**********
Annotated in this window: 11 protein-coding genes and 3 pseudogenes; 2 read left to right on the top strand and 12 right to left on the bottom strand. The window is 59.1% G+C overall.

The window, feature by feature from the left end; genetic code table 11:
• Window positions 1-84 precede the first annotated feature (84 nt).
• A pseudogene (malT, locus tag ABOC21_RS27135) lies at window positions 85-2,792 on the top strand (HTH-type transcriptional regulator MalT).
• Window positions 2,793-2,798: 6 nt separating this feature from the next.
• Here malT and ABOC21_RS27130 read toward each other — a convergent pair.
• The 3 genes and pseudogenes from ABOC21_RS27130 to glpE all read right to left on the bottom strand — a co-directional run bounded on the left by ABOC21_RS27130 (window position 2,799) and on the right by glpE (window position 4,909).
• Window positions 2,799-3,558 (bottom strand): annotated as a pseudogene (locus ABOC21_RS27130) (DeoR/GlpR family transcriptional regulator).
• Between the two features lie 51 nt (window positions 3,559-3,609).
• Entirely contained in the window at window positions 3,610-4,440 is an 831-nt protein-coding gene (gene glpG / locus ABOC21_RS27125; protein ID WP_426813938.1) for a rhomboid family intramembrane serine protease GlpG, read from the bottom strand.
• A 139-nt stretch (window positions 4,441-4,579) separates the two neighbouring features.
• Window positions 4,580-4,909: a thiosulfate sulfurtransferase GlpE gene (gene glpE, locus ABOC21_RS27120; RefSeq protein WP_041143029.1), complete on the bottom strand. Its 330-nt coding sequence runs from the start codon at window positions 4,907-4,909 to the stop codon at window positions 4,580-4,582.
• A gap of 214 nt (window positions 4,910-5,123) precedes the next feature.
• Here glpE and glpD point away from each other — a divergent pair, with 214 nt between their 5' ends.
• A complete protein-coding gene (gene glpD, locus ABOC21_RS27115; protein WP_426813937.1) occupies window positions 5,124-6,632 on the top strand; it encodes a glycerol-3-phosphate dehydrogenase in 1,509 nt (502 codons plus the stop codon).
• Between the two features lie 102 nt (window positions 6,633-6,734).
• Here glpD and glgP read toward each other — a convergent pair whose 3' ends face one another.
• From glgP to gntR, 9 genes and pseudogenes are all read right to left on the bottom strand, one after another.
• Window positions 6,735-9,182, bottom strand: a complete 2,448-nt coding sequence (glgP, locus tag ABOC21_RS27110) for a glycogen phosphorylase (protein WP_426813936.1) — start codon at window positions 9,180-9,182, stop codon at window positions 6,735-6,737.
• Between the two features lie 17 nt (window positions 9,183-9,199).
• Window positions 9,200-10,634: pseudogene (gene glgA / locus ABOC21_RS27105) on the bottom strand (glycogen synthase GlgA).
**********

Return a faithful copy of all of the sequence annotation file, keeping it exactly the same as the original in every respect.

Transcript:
Annotated in this window: 11 protein-coding genes and 3 pseudogenes; 2 read left to right on the top strand and 12 right to left on the bottom strand. The window is 59.1% G+C overall.

The window, feature by feature from the left end; genetic code table 11:
• Window positions 1-84 precede the first annotated feature (84 nt).
• A pseudogene (malT, locus tag ABOC21_RS27135) lies at window positions 85-2,792 on the top strand (HTH-type transcriptional regulator MalT).
• Window positions 2,793-2,798: 6 nt separating this feature from the next.
• Here malT and ABOC21_RS27130 read toward each other — a convergent pair.
• The 3 genes and pseudogenes from ABOC21_RS27130 to glpE all read right to left on the bottom strand — a co-directional run bounded on the left by ABOC21_RS27130 (window position 2,799) and on the right by glpE (window position 4,909).
• Window positions 2,799-3,558 (bottom strand): annotated as a pseudogene (locus ABOC21_RS27130) (DeoR/GlpR family transcriptional regulator).
• Between the two features lie 51 nt (window positions 3,559-3,609).
• Entirely contained in the window at window positions 3,610-4,440 is an 831-nt protein-coding gene (gene glpG / locus ABOC21_RS27125; protein ID WP_426813938.1) for a rhomboid family intramembrane serine protease GlpG, read from the bottom strand.
• A 139-nt stretch (window positions 4,441-4,579) separates the two neighbouring features.
• Window positions 4,580-4,909: a thiosulfate sulfurtransferase GlpE gene (gene glpE, locus ABOC21_RS27120; RefSeq protein WP_041143029.1), complete on the bottom strand. Its 330-nt coding sequence runs from the start codon at window positions 4,907-4,909 to the stop codon at window positions 4,580-4,582.
• A gap of 214 nt (window positions 4,910-5,123) precedes the next feature.
• Here glpE and glpD point away from each other — a divergent pair, with 214 nt between their 5' ends.
• A complete protein-coding gene (gene glpD, locus ABOC21_RS27115; protein WP_426813937.1) occupies window positions 5,124-6,632 on the top strand; it encodes a glycerol-3-phosphate dehydrogenase in 1,509 nt (502 codons plus the stop codon).
• Between the two features lie 102 nt (window positions 6,633-6,734).
• Here glpD and glgP read toward each other — a convergent pair whose 3' ends face one another.
• From glgP to gntR, 9 genes and pseudogenes are all read right to left on the bottom strand, one after another.
• Window positions 6,735-9,182, bottom strand: a complete 2,448-nt coding sequence (glgP, locus tag ABOC21_RS27110) for a glycogen phosphorylase (protein WP_426813936.1) — start codon at window positions 9,180-9,182, stop codon at window positions 6,735-6,737.
• Between the two features lie 17 nt (window positions 9,183-9,199).
• Window positions 9,200-10,634: pseudogene (gene glgA / locus ABOC21_RS27105) on the bottom strand (glycogen synthase GlgA).